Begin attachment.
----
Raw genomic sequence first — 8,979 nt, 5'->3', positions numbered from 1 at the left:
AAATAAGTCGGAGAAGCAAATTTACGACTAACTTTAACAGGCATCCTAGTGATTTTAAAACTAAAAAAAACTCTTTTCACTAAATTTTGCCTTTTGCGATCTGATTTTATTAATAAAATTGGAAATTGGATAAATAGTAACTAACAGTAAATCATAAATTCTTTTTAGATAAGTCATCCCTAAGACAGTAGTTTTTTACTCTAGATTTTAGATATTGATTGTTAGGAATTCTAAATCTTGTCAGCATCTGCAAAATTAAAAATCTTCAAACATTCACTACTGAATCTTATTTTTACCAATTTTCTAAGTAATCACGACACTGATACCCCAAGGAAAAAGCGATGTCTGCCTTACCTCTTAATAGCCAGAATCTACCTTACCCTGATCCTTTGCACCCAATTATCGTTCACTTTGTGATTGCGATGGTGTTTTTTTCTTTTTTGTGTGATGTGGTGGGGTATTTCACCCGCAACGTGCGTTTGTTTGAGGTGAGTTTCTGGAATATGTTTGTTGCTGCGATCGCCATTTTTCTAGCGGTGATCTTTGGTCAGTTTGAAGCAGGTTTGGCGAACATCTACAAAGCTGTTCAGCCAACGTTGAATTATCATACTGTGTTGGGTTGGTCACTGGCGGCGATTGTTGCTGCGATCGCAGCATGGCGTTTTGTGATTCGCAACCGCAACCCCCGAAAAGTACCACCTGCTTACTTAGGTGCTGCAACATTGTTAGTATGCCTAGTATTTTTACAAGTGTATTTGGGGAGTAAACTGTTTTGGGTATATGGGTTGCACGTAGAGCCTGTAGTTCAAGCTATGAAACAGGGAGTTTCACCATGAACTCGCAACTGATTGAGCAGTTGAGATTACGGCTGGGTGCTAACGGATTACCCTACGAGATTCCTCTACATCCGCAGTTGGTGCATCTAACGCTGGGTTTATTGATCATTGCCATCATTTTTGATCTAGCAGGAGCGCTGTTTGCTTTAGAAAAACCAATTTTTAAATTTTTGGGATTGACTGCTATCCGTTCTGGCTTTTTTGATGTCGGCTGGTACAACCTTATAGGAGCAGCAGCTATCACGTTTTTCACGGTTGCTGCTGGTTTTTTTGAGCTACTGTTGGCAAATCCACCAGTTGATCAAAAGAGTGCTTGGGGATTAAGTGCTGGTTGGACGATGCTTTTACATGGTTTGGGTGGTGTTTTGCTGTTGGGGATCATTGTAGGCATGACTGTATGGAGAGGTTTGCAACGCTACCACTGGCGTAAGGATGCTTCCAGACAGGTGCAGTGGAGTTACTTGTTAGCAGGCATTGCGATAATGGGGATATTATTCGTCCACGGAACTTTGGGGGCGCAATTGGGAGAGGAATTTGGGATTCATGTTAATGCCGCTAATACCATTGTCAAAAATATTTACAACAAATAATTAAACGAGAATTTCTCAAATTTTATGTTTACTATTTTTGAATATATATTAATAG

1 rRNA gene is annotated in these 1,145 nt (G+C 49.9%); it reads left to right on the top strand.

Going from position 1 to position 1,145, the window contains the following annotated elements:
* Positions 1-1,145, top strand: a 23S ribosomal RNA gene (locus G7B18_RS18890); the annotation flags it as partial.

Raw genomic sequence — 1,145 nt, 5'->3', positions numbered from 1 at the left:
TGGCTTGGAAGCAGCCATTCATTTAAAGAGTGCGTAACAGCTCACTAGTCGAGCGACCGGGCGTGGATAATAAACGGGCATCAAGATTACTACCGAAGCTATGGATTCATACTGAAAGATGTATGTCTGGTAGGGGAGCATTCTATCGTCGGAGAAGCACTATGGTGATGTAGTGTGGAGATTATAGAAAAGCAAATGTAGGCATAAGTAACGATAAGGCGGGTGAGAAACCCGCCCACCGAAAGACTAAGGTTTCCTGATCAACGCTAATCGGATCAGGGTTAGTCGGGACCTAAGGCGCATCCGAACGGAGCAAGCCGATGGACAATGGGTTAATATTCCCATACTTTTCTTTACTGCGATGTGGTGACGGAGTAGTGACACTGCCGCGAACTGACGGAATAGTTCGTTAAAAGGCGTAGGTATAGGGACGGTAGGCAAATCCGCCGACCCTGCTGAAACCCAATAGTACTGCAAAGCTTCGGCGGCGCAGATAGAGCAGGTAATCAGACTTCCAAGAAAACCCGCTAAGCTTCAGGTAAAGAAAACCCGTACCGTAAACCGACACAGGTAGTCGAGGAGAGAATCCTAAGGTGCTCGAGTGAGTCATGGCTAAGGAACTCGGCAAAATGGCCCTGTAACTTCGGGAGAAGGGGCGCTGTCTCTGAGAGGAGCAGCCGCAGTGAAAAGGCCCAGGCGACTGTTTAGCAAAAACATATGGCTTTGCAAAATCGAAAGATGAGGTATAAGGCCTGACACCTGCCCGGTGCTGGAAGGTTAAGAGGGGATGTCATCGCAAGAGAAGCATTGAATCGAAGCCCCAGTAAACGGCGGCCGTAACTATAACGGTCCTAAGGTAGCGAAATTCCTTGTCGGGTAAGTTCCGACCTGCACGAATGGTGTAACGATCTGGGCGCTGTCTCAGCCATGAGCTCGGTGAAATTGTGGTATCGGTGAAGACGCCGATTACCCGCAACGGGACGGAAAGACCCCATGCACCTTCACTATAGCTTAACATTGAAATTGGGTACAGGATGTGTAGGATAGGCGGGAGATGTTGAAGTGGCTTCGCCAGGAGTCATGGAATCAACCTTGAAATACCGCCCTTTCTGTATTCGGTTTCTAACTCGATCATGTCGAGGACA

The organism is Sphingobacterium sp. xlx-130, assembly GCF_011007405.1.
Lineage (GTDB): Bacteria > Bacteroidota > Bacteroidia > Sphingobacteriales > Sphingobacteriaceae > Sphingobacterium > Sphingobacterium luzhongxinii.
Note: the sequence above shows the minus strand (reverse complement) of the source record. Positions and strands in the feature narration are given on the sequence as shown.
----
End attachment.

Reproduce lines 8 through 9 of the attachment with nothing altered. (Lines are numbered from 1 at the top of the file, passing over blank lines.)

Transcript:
The organism is Sphingobacterium sp. xlx-130, assembly GCF_011007405.1.
Lineage (GTDB): Bacteria > Bacteroidota > Bacteroidia > Sphingobacteriales > Sphingobacteriaceae > Sphingobacterium > Sphingobacterium luzhongxinii.